The charts have the same range for the X axis, so we quickly see that the Low Risk index, which tends to have the highest magnitude exposures to the macro variables of any of the six indices, is also the most vulnerable, with potentially large moves related to several of our test variables. Among the style indices, Low Risk has the highest negative sensitivity to US inflation and is therefore likely to see the biggest shortfall. In addition, although the sensitivity to EU inflation is slightly positive, the correlation of EU inflation to other model factors (most likely US inflation) filters down to the negative return for the index. In contrast, the Low Risk portfolio’s positive exposure to credit spreads suggest it is likely to outperform should they widen, reflecting the index’s defensive nature.
Whereas Low Risk has had a negative sensitivity to US inflation for most of the history of the Macro Model, Momentum’s exposure has usually been fairly close to zero, albeit on the positive side of zero. The current reading, however, is just below the historical high level of sensitivity, and is currently much higher in magnitude than any of the other indices except Low Risk. The index should benefit handsomely, should inflation increase by 1%. Momentum also has higher magnitude of exposures to a number of other factors. As for US inflation, many of them are at unusually high or low levels, meaning the reaction to stress would be bigger than normal.
Quality, also a somewhat defensive strategy, sees expected reactions in the same direction as Low Risk, but of somewhat lower magnitude.
Size was relatively less sensitive to most of the economic factors, with the stark exception of the US BBB corporate spread. Still, given its other low exposures and the correlation structure, even a big move in the spread would be expected to have a relatively muted impact. Most of the stresses would hurt Small relative to the parent index, but rising commodity prices or inflation in general would help it.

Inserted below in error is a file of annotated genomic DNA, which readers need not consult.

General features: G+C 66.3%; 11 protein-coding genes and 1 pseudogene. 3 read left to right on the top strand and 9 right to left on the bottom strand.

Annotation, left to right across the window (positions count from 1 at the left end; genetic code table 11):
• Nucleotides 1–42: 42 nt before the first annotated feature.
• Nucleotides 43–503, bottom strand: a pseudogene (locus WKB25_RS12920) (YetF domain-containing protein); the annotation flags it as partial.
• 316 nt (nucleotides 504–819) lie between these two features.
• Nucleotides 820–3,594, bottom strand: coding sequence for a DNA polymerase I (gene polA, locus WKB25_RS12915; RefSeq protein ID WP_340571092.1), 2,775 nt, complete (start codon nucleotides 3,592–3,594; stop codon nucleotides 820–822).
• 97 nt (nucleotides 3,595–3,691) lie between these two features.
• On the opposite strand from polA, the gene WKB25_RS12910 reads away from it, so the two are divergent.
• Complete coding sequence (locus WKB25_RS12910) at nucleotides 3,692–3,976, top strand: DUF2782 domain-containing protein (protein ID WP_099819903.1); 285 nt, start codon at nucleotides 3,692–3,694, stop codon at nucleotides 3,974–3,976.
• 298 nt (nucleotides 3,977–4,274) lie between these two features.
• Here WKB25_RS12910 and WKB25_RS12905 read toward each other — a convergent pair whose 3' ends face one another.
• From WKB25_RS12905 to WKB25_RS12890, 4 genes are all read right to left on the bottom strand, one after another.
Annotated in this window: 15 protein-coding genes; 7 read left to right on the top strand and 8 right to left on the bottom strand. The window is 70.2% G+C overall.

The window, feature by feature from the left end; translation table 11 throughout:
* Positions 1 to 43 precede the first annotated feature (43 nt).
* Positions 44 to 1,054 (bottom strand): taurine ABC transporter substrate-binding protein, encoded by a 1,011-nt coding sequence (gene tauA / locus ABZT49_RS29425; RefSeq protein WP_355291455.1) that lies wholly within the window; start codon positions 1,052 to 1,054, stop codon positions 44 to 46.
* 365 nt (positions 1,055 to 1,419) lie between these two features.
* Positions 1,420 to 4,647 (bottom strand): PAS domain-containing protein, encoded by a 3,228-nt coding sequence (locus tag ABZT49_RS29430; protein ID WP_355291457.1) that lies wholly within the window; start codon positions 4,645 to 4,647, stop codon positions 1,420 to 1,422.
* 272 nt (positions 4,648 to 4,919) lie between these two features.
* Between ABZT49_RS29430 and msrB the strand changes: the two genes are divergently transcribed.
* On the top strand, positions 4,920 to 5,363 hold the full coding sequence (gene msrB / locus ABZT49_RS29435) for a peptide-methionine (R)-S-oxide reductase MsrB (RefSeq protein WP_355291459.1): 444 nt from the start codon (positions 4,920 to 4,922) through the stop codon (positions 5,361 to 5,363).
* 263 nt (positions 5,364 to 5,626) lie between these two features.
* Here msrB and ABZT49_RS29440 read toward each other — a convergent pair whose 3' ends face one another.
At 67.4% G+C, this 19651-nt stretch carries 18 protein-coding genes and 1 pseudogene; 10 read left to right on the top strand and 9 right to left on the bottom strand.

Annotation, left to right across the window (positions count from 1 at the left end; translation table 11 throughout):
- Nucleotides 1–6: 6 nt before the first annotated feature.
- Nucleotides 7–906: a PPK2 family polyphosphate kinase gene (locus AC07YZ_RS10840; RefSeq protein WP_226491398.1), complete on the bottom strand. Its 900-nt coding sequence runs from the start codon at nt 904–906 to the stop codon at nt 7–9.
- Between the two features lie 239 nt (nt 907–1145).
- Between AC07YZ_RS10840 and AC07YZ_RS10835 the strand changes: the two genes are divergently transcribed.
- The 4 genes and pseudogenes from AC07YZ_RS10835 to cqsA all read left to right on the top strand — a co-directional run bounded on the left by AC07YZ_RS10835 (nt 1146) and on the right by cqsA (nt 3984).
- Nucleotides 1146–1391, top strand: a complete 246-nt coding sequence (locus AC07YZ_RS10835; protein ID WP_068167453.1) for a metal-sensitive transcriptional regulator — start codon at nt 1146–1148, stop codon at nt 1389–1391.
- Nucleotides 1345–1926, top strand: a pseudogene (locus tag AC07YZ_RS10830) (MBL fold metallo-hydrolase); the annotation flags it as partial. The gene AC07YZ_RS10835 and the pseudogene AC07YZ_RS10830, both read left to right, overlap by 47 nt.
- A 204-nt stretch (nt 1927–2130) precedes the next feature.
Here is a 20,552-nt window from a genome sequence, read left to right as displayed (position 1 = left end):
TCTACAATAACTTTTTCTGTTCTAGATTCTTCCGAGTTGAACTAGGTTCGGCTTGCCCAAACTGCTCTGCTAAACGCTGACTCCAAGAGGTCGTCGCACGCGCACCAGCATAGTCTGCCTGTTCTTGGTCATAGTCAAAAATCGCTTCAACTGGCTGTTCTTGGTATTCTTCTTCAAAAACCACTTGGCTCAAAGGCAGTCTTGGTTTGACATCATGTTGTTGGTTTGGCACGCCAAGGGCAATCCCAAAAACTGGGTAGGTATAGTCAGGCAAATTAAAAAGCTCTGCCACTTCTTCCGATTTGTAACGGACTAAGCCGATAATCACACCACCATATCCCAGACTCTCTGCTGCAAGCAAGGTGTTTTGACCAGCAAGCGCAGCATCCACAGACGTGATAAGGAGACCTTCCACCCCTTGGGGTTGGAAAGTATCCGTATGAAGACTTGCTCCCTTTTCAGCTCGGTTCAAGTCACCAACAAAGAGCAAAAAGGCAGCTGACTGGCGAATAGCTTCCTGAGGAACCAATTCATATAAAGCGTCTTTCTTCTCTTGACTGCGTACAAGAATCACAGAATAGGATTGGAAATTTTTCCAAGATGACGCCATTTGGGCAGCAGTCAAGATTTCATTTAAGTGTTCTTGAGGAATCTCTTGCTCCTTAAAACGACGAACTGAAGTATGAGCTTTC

Value would be helped most from higher inflation (as compared with the impact of other factors, not in contrast to other style indices), but as we see for Size, the magnitudes of expected active returns are relatively small. The sensitivity of Value to the term spread variables in particular is surprisingly low, and indeed it is currently much closer to zero than usual.
Finally, the magnitude of the expected impact on active risk for our stress tests is lower for the Multi Factor index than it is for any of the other indices we tested. This result is not surprising, as one of the intents of the Multi Factor index is to diversify away some of the risks of the individual factors. This diversification of style factors also diversifies the economic exposures, and also pushes more risk away from factors and into specific risk. As we noted earlier, the stress tests only use the factor exposures to determine the potential impact.
Exhibit 3. Expected Active Returns Under Selected Stress Scenarios
Stress tests are another arrow in the risk manager’s quiver, designed to inform a portfolio or risk manager where the portfolio may be vulnerable beyond the traditional factors in the risk model. Having a macroeconomic view that takes into account not only exposures but also correlations to paint a picture of what might happen to the portfolio “if…” can prompt action, or at least help explain performance. Currently, with news of higher interest rates, inflation, oil prices, etc. dominating the headlines, it might be just the time to run some tests on your active portfolio.
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 Three of the economic variables—Commodity, Gold and Oil—are much more volatile than the other economic factors and, because of that, their exposures tend to be much lower. For example, a 10% move in the oil price is relatively routine, whereas even a 50-basis point change in the corporate bond spread is relatively rare.
 Those that have been the biggest focus of investor interest in the last few months.
 The Axioma Risk portfolio enables the tester to construct more sophisticated tests, in particular ones in which the user can choose alternate periods to construct the correlation matrix. As we wanted to use current correlations, the Axioma Portfolio Analytics platform met our relatively simpler needs for these tests.
 This has generally been a period of low inflation, which is typically positive for equities. Based on observations prior to the start of the model in 2004, we believe that high inflation is negative for stocks, as companies cannot raise prices to keep pace with their increasing costs, and as central banks have to tighten.